“The land forces are facing a capability gap in the area of mobile accommodation items until at least 2021,” states an internal Defense Ministry paper quoted by Rheinische Post newspaper. The document also says the Bundeswehr will need 10,282 “housing units” to contribute to NATO’s Very High Readiness Joint Response Force (VJTF), but only 2,500 are available – much of which are also unsuitable for foreign deployments.
Going further, the document admits that even providing a sufficient number of bulletproof vests and winter clothing for overseas missions “is not possible” because of an “equipment gap.”
Commenting on the Rheinische Post’s report, some parliamentarians voiced unease over the situation. “[The fact] that even basic equipment such as protective vests and winter clothing is missing, shows the wretched condition the Bundeswehr finds itself in,” Marie-Agnes Strack-Zimmermann, Free Democratic Party MP in charge of defense, told the newspaper. She promised to discuss “this scandalous situation” during an upcoming parliamentary hearing.
Earlier, other media reports suggested that the German military had trouble preparing for the mission. Only last week, Die Welt newspaper revealed the German army’s 9th armor brigade only has nine operational Leopard 2 tanks, whereas 44 are required for the VJTF.
The same unit, said to be the backbone of the NATO force, has only three out of 14 Marder armored infantry vehicles. The reason for the shortfall was a lack of spare parts and the high cost of maintaining the vehicles.
The VJTF, which is posited to serve as the military bloc’s vanguard force, comprises a 5,000-strong multinational brigade supported by air, maritime and special forces. It is expected to be able to deploy at short notice “following the first warnings and indicators of potential threats, before a crisis begins.”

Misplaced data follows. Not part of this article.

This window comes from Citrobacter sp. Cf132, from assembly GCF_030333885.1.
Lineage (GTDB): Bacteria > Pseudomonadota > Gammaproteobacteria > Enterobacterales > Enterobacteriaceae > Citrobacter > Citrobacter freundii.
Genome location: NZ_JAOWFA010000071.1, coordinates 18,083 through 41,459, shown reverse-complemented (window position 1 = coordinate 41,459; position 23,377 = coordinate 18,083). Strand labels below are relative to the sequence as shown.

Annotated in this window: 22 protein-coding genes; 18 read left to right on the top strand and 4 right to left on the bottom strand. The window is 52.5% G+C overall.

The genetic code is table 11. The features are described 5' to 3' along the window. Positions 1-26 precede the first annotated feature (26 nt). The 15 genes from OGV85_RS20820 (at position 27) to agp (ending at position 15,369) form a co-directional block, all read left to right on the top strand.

The VJTF was created in 2014, when NATO launched a massive military buildup near Russia’s borders following the outbreak of the crisis in Ukraine.
Moscow has consistently criticized NATO’s military assets being moved closer to Russia’s frontiers. Some Russian – and Western – officials maintained the buildup has more to do with justification of the alliance’s existence rather than countering real security threats.
“A very real deployment of heavy artillery and additional large contingents takes place on the NATO-Russia border,” Russian Foreign Minister Sergey Lavrov told the Munich Security Conference earlier this week, referring to the Baltic states and Poland. “With an imagined Russian threat,” Washington is ensuring its dominance in Europe through NATO, the top diplomat stated.
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